in the matter of claims, he being a claim agent. He disappeared, and the report was given out that ha was murdered and his body burned, and the charred remains were taken up and buried. The remains turned out however, to be those of a dead negro, which had been exhumed and prepared for the occasion, and the real Thomas G. Boyd was afterward arrested in Canada, brought back to Knoxville,
where, after a lengthy trial, he was convicted and served a term in the penitentiary. He returned from prison and to his old home at Sweetwater and set to work at once to re establish himself. He was first elected Justice of the Peace and afterward Mayor of Sweetwater. He was a man of great vigor and enterprise, and was driving a good business in Sweetwater in two or three different lines. He had been
a large purchaser of hogs and stock during the present season, and operated on quite an extensive scale
He leaves a wife and family of three children and a large circle of relatives throughout East Tennessee.

He is buried in West View Cemetery in Monroe County, Tennessee. Find a Grave link.

The Incredible Story of Thomas G Boyd Part 5

The Verdict

Thomas G Boyd, of Sweetwater, Tenn., the hero of the Laurel mountain mystery, has been convicted of defrauding the Government out of large sums of money and sent to the Penitentiary at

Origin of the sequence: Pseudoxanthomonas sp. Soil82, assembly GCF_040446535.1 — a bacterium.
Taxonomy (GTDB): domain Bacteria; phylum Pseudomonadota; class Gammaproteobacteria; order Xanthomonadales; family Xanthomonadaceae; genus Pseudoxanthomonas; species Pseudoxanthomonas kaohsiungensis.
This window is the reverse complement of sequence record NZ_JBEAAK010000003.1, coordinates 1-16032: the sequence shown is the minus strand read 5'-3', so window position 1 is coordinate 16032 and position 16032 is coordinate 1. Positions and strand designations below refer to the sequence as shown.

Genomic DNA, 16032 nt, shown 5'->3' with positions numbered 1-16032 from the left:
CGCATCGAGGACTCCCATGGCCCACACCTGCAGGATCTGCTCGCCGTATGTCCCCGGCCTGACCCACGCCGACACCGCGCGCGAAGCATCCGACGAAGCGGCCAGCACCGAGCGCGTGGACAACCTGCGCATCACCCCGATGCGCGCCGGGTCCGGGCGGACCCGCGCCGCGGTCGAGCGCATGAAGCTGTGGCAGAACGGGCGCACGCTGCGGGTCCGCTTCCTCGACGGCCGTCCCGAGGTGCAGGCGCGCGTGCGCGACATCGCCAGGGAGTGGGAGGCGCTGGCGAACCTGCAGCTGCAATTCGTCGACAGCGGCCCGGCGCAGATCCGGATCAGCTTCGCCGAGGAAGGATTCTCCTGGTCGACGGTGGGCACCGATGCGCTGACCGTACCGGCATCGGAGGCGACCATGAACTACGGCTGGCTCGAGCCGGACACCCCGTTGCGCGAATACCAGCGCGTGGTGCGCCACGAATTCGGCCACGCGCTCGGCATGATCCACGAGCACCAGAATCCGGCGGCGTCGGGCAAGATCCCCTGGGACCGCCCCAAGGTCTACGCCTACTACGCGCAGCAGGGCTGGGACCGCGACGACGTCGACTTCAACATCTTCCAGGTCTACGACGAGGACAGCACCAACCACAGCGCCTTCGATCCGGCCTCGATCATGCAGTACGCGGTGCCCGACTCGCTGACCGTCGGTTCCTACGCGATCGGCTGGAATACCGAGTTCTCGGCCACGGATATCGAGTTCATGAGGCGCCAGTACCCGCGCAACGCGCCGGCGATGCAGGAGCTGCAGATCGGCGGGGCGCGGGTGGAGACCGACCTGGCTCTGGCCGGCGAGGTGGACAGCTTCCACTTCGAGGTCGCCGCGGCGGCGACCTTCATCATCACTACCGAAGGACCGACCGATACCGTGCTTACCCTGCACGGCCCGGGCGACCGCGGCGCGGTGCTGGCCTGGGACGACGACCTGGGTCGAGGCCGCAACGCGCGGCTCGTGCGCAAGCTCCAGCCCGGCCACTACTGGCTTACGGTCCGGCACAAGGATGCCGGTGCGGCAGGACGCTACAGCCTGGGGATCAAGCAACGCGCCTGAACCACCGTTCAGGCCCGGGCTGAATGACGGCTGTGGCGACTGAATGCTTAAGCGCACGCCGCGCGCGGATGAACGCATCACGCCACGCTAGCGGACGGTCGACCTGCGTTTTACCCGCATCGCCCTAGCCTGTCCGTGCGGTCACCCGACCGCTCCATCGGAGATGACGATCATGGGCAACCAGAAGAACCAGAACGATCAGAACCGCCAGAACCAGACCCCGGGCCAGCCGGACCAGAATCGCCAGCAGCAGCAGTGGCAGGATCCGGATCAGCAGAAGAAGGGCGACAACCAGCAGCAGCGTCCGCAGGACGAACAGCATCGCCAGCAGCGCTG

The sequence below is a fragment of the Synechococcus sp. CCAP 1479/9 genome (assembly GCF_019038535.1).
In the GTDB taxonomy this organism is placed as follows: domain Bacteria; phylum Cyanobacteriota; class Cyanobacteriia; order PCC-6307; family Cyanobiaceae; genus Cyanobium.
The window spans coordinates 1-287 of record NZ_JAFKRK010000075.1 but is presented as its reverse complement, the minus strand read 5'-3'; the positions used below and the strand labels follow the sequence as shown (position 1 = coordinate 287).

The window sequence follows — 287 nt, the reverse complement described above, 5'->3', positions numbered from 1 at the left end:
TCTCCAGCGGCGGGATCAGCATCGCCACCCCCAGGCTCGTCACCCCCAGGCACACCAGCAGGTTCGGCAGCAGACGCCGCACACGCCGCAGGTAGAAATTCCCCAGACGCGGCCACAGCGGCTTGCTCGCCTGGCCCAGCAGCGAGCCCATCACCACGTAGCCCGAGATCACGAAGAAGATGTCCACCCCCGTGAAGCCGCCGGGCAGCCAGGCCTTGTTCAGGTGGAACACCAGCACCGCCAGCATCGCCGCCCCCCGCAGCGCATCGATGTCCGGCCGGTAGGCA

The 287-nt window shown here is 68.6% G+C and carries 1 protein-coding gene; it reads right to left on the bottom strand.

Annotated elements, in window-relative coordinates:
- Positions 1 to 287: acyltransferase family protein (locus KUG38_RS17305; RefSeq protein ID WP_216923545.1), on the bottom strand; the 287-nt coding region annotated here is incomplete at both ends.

Nashville for a five years term, and fined $5,000.
The Verdict: (Source: The Bolivar bulletin. (Bolivar, Hardeman County, Tenn.), 07 Feb. 1873. Chronicling America: Historic American Newspapers. Lib. of Congress. Link


Thos. G Boyd had his wish gratified so far as a quick transit to the goal was concerned, and, as is known, left Knoxville last Friday night for Nashville, where he was met nt the depot in that city by Deputy Warden Jo. J. Ivins and conveyed in a close carriage to the penitentiary. He was cheerful enough and shook hands cordially with several acquaintances whom he met.

On arriving at the penitentiary Boyd was much chagrined to learn, after "registering" his name was gone through with, that it would be necessary for him to assume the picturesque costume worn by the
prisoners. ( Prison Source Link)

While he was in prison, his wife wrote to political figures asking for leniency or a pardon for her husband.

Letter to Ulysses S Grant Link

Letter to Andrew Johnson by Louisa R Boyd Link

The Incredible Story of Thomas G Boyd Part 4

The trial

The prosecution expected to show that the said Martha J. Upton, widow of Frank Upton, a deceased. Federal soldier, lad only four children, Boyd having fraudulently filled up the original application
for six. The said Martha J. Upton, being unable to read or write had made the afadavit, being ignorant of its real contents, On this application a pension was allowed. The prosecution charges that Boyd paid over less than the amount to which four children were entitled, while he had fraudulently procured an allowance for six. Judge Nelson, counsel for Boyd, said that, in the defense it would be insisted that n large portion of the evidence received on a former trial was not admissible. That Boyd was wholly guiltless in this transaction, Martha J. Upton having repeatedly sworn that she had six children. That Boyd had paid her a small sum more than she was entitled to. That the material witnesses for the prosecution were ignorant negroes, wholly incredible, some of whom they expected to impeach.